NI Commissioner for Public Appointments: “We just do not have diverse representation on our public boards.”

The new Commissioner for Public Appointments in Northern Ireland, Judena Leslie, made her first media appearance on BBC NI’s The View last week.  And she began where her predecessor left off, criticising the lack of diversity in those public appointments.  From the BBC report

Northern Ireland has about 1,400 public appointments, ranging from unpaid boards of further education colleges to many high profile paid positions.

Women, ethnic minorities and people with a disability are all under-represented on public bodies.

Thirty-three per cent of appointees are women, 2% are people with a disability and 1% are under the age of 30 or come from ethnic minorities.

Ms Leslie said: “The criticism is correct, it is too slow. The figures if anything are going backwards in some areas. We just do not have diverse representation on our public boards.”

And a reminder of what her predecessor, John Keanie, said when he resigned in July after 4 years in the post.

John Keanie said he is quitting as commissioner for public appointments after four years due to frustration at a lack of change in the way quango members are selected.

Mr Keanie has particular concerns about the failure to address the propensity of white, middle-aged males on the boards of public bodies, as well as people sitting on several quangos at one time.

The departing commissioner has highlighted a lack of political leadership from the Office of the First Minister and Deputy First Minister (OFMDFM) alongside the “reactive nature of officialdom”. [added emphasis]

“What is really not fair is the whole culture of public appointments – the way job descriptions are developed,” Mr Keanie told the Irish News.

“The system is filling slots on boards rather than assembling teams of complementary abilities, views and perspectives. That’s intrinsically unfair to the wide range of people who would like to contribute.”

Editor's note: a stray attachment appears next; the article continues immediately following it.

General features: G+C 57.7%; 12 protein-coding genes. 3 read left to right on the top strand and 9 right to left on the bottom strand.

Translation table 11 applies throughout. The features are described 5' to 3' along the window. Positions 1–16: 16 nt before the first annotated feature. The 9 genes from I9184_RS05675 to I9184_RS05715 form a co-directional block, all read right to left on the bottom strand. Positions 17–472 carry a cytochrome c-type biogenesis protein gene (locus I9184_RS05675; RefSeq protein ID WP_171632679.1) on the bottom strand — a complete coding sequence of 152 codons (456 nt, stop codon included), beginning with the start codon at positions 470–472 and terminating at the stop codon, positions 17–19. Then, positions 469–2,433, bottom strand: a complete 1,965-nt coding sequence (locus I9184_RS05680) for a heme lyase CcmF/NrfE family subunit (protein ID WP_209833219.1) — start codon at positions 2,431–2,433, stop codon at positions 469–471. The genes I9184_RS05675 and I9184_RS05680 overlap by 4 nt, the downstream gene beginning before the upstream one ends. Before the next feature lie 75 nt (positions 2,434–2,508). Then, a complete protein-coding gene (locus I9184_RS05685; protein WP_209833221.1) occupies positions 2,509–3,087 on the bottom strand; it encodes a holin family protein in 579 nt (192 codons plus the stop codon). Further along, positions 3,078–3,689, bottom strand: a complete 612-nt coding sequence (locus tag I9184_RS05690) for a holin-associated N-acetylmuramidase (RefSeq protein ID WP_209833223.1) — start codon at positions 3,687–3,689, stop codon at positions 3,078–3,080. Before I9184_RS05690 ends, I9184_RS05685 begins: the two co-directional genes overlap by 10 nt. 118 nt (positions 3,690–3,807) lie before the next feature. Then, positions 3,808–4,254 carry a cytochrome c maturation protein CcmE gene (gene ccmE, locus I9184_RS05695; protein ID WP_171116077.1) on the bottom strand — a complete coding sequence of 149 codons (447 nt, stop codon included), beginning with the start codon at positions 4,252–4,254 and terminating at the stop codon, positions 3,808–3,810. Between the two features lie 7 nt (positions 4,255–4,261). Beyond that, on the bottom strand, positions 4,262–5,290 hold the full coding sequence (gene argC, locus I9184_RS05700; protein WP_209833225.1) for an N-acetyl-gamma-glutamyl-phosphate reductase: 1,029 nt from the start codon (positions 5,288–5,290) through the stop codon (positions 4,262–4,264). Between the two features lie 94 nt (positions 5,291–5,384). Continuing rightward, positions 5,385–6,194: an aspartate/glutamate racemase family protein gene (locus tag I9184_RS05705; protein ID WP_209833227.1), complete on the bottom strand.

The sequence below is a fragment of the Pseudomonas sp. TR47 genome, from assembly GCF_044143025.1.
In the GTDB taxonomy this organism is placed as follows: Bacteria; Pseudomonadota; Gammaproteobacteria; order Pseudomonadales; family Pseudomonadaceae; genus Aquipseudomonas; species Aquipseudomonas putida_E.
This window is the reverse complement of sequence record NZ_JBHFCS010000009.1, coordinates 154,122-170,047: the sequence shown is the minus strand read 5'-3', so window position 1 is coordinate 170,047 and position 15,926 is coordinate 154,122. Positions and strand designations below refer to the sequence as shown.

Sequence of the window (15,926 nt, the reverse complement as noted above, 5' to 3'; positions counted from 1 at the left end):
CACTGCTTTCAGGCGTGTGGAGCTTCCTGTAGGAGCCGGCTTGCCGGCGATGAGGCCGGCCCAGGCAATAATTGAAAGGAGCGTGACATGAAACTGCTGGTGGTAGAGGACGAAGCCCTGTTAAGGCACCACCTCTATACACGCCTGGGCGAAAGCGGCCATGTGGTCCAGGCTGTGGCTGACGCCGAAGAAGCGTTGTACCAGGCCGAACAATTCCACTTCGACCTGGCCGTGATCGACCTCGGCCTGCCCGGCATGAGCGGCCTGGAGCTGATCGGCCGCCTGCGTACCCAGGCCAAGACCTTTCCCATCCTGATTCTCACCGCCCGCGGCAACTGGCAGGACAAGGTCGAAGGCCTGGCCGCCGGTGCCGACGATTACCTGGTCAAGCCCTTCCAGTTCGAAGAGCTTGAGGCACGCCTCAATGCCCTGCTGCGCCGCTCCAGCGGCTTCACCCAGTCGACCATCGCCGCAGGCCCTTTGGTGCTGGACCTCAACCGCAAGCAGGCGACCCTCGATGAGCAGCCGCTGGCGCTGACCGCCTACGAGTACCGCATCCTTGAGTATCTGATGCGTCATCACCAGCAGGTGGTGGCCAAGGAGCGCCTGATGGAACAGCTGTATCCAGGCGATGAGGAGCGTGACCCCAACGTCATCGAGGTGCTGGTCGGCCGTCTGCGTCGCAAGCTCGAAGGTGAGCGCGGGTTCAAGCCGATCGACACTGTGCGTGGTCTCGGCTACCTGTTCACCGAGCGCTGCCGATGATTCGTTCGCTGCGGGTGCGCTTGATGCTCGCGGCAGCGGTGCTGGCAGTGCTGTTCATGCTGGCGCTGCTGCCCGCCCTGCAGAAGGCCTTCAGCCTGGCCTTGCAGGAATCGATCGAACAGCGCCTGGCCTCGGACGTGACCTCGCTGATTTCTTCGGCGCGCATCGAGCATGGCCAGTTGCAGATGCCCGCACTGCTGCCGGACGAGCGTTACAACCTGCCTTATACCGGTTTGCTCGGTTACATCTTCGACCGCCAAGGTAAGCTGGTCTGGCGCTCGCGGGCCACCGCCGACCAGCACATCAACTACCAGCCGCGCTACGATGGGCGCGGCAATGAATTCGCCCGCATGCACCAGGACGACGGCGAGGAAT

He spoke of a lacklustre response to 26 recommedations he made in January [2014] for improving the quango appointment process and making it more appealing to females, ethnic minorities and those with disabilities.

In my interview for this post I made it very clear to the panel that I would be measured on diversity but I was appalled at the lack of support that that part of my work generated in the system and I increasingly became appalled by it,” he said.

The commissioner said senior civil servants supported his recommendations “in principle” but took six months to “tell me what I already knew – that all the recommendations were feasible”.

“It’s 18 months since my report was published and all I hear is ‘we’re going to do more research on it’,” he said.

“Despite all the supportive talk in principle I don’t see any change in the public appointment process.” [added emphasis]

Mr Keanie said suggestions that his remit be widened to enable interventions before appointments were made was met with resistance from within the civil service.

“The reaction was astounding,” he said.

“Talk about resistance to change – there is even resistance to constructive suggestions.”

And, indeed, what his predecessor, Felicity Huston, said when she stepped down from the role in 2011 as she, pointedly, wished whoever her successor would be “the best of luck”

She said there were difficulties asserting her role as a regulator at Stormont.

People recruit people who look like them, sound like them and have the same life and work experiences,” she said.

The commissioner said there were other issues about the independence of her position.

“The International Ombudsman’s Organisation wouldn’t recognise my office by their standards as independent as I don’t have proper control of my budget, I don’t have my own staff and I am subject to the same cuts as other civil servant departments.” [added emphasis throughout]

As for the new Commissioner, she has a suggestion…

According to the new commissioner, First Minister Peter Robinson and Deputy First Minister Martin McGuinness should make a joint public declaration supporting greater diversity.

Ms Leslie said: “I would like the first minister and the deputy first minister to say out clearly that they favour and support and will promote an increased representation of women in decision making roles.

“And in this instance, that means more chairs of public boards and more women on public boards.”

[Small steps? – Ed]  Well, good luck with that…